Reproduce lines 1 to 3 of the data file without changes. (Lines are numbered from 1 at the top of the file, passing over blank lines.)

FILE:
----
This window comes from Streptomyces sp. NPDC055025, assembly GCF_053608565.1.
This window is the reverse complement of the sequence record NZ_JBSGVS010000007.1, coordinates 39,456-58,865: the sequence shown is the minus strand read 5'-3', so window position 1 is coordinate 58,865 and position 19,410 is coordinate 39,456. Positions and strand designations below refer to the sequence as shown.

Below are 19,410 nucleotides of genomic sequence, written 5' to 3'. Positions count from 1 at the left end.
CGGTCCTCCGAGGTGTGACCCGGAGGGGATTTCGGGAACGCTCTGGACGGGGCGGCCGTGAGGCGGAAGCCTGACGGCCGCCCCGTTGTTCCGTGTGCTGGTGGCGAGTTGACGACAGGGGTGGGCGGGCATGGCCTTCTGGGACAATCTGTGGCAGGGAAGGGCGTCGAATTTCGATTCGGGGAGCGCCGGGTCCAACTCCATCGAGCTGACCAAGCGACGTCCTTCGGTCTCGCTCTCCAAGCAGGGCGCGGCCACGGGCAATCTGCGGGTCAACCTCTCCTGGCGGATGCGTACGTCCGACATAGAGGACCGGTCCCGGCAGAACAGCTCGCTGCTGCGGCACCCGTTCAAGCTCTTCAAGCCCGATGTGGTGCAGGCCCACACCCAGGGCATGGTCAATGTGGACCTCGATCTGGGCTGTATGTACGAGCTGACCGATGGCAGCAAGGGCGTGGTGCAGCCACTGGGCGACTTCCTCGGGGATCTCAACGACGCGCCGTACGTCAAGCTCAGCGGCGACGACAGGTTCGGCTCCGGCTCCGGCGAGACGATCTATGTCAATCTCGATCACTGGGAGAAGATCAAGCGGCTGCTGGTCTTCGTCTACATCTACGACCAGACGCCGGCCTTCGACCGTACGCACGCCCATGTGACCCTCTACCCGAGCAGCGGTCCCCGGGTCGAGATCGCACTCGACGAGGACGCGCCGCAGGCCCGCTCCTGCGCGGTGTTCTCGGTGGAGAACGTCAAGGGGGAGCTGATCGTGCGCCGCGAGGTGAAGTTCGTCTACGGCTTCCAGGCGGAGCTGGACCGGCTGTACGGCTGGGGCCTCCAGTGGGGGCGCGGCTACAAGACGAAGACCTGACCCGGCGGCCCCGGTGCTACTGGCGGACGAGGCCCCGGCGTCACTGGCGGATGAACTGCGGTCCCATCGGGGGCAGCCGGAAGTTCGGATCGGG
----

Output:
This window comes from Streptomyces sp. NPDC055025, assembly GCF_053608565.1.
This window is the reverse complement of the sequence record NZ_JBSGVS010000007.1, coordinates 39,456-58,865: the sequence shown is the minus strand read 5'-3', so window position 1 is coordinate 58,865 and position 19,410 is coordinate 39,456. Positions and strand designations below refer to the sequence as shown.

Below are 19,410 nucleotides of genomic sequence, written 5' to 3'. Positions count from 1 at the left end.